Signs & Symptoms

Symptoms linked to the common cold usually occur somewhere between one and three days after the individual has been exposed to the virus that caused it. Among the frequent symptoms there are cough, congestion, stuffy and runny nose, sneezing, mild fatigue, watery eyes, low-grade fever, and some slight body aches as well as mild headaches. Additionally, the discharge that comes from the nose can become yellow or green and thicker as the illness evolves. The main difference between a common cold and other infections caused by viruses is the lack of a high fever. On the other hand, significant fatigue is experienced.

It is of high importance that patients who have fever higher than 103° F, which is the equivalent of 39.4° Celsius, which is often accompanied by chills, coughs, intense sweating, swollen glands, sinus pain, and headaches, either contact a personal doctor or try some natural remedies because there are increased chances that the common cold is involved. Compared to adults, children generally develop a series of complications, such as ear infections. This is why they should visit a doctor when the first signs of illness occur, in order to avoid potential worsening of the condition.

Diagnosing Common Cold

The most important distinction between a common cold and other viral upper respiratory tract infections consists of the location of its symptoms which primarily affect the nose, compared to bronchitis which affects the lungs and pharyngitis which directly affects the throat.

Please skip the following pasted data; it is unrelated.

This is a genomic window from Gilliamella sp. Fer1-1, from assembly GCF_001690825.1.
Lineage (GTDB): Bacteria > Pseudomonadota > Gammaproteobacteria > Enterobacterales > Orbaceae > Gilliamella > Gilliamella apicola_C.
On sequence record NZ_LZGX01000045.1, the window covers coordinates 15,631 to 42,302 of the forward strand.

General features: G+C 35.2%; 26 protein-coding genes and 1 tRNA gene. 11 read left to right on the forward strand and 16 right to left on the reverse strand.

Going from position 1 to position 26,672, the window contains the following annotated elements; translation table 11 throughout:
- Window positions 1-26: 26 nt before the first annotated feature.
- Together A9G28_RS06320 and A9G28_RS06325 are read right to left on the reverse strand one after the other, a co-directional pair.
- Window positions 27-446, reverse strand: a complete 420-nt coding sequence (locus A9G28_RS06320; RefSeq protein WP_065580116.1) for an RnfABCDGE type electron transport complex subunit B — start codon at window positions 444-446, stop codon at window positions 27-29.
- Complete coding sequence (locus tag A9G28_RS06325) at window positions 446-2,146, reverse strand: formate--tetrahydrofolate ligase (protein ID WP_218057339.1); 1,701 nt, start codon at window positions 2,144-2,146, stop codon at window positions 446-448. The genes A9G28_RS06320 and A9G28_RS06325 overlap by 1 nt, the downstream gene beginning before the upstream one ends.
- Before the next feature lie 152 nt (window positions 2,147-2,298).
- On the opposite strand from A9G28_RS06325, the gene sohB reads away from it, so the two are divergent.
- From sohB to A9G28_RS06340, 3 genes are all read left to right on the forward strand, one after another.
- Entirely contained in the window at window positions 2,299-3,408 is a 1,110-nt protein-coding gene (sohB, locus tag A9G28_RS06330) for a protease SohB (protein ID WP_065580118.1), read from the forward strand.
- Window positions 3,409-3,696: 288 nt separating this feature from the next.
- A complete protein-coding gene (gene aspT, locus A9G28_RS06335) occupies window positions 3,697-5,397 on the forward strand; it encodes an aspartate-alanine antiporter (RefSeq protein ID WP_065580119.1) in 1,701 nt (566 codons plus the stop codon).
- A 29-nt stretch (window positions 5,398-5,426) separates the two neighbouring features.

Because there is no specific test to attest the appearance of the common cold, the diagnosis is based mainly on the patient’s symptoms. For instance, if symptoms such as runny nose, headaches, coughs, sore throat, or congestion are present, there are increased chances for the presence of this illness. However, before the doctor is certain that this is the problem the person is dealing with, other illnesses which come with similar symptoms have to be ruled out, among which there are sinus infections, strep throat, influenza, ear infections, and bronchitis. When these are eliminated as a possibility, the person most likely suffers from the common cold, which is manageable if it is properly treated. If the condition is severe, the individual should follow the treatment accordingly because there were even some cases of deaths due to the common cold so it can be dangerous, particularly for those suffering from HIV or other conditions linked to a poor immune system protection.